Fahmy: That is a very valid point. Again when the NPT was adopted, there was a serious effort to have negative security assurances given to the states-parties that were non-nuclear and legalizing them by adopting them in the Security Council in a codified format. Now, they were adopted or accepted as a concept, but they have not been codified legally. You can also look at- and I am not a proponent of this-but you can also look at positive assurances.

ACT: But you are not a proponent of that for Egypt?

Fahmy: I think what you should do at this point is, at the very least, codify the negative assurances and make them consistent with each other. They are not all exactly the same. But again, it is not necessarily only negative assurances that we've been dealing with traditionally. Others have talked about entering into alliances. There are many different formats for dealing with the emergence of further nuclear-weapon states in the region. They're all worse than establishing a zone free of nuclear weapons in the Middle East. Because they all are based on a more aggressive military posture rather than dealing with the core of the issue.

ACT: Egypt has said it wants to develop a nuclear energy program as many other countries in the region are. Some have suggested that some kind of agreement, like there is between India and Pakistan not to attack each other's civilian nuclear facilities, might make sense in the Middle East. Is that something that you think or Egypt thinks would make sense as the region is developing this kind of nuclear power?

Fahmy: Interesting question. Possibly. It is important that you do not limit it to peaceful nuclear reactors by establishing an exclusion clause for nonpeaceful facilities. I can see some constructive attributes to it, but I also can see some concerns in what you do by default, if you want. But it is an interesting thing to look at.

ACT: You've been serving as ambassador in Washington for quite some time, and much of that time has been while the Bush administration has been in office. We are going to see a new administration next year. How do you think the next U.S. administration can best address some of the issues we addressed today, particularly as they relate to the Middle East?

Fahmy: To deal with arms control and disarmament issues generally, but particularly regarding weapons of mass destruction, meaning nuclear, chemical, [and] biological [weapons], and their means of delivery, you need to have international momentum and a regional focus. If you were to argue that the United States, Russia, China, France, and Britain-and then we'll just leave aside for a second India, Pakistan, and possibly Israel-these guys were increasing their procurement of weapons of mass destruction, which they're not, but if they were to do that, it would be very difficult to convince states in particular regions to join a nonproliferation initiative or to apply restrictions to themselves, or to motivate them. Why aren't you limiting your access voluntarily so you don't create a potential problem in the future? On the other hand, if you see a disarmament process reducing warheads and missiles and, if you want, detargeting, and you have a strong disarmament momentum internationally, then there is much more credibility to proposals that "you on a regional level need to take certain steps, do not make this problem worse by creating a problem here, and we will catch up with you."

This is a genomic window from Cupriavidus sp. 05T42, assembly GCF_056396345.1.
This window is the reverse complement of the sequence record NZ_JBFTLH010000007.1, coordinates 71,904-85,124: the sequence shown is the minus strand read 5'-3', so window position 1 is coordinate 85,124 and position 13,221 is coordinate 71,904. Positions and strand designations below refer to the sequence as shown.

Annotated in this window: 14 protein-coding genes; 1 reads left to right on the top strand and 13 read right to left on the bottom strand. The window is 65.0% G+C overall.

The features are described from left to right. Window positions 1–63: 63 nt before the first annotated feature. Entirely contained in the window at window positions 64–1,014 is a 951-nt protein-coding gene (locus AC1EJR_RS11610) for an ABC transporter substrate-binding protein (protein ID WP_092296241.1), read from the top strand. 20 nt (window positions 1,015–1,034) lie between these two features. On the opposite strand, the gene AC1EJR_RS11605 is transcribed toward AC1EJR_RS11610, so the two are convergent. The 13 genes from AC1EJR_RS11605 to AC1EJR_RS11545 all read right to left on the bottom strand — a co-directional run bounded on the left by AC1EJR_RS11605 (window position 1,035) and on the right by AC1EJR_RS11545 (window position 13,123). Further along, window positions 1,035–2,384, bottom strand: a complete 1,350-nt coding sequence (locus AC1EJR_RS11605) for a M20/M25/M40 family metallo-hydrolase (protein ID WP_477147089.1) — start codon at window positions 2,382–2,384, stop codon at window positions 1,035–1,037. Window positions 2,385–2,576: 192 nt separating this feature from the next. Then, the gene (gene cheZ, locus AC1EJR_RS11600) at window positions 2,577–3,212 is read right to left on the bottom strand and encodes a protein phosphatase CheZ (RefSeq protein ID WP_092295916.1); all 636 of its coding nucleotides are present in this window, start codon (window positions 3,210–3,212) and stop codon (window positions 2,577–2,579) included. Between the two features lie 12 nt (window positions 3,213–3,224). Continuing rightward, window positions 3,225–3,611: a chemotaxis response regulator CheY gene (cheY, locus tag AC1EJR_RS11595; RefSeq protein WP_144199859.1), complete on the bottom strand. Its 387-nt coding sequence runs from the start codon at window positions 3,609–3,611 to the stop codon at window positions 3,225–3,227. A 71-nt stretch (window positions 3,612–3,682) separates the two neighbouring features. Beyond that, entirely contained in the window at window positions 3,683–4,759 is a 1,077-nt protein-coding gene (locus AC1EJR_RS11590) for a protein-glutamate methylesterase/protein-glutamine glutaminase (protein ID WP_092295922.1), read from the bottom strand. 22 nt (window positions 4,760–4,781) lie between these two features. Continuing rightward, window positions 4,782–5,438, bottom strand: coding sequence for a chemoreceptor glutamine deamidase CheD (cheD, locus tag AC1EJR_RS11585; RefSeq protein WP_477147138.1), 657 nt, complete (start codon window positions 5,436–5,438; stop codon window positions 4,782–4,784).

I think that if you are looking at nuclear weapons and weapons of mass destruction, the first thing is the nuclear-weapon states have to lead in making this issue a prominent issue for them. Secondly, if you are talking about our region in the Middle East, you have to look [at] the security concerns in the Middle East itself. You cannot come and say, "What we did in Latin America is what applies to you." It may or may not apply. The security concerns will involve the hard security concerns regarding armaments and the soft ones regarding the political tensions that exist.

I would greatly encourage the next American president to take arms control or disarmament, which I prefer to use, [and] to make that a priority issue for the U.S. government and allow the United States to lead the way on this because it would have a trickle-down effect, that this is very useful in our region. And then you can look at different security paradigms applicable to a new world at the point. And I would love to see him embrace the establishment of a zone free of nuclear weapons in the Middle East as a short-term objective.

ACT: Thank you.

For a complete transcript of the interview, please visit www.armscontrol.org.


1. At the time the NPT opened for signature in 1968, five states (China, France, the Soviet Union, the United Kingdom, and the United States) were known to possess nuclear weapons and were recognized by the treaty as nuclear-weapon states. Three additional states (India, North Korea, and Pakistan) have carried out nuclear weapons tests since that time. Israel is also widely believed to possess an arsenal of nuclear weapons. However, South Africa gave up its small nuclear arsenal and acceded to the NPT in 1991. In 1992, Belarus, Kazakhstan, and Ukraine gave up the nuclear weapons they inherited following the breakup of the Soviet Union.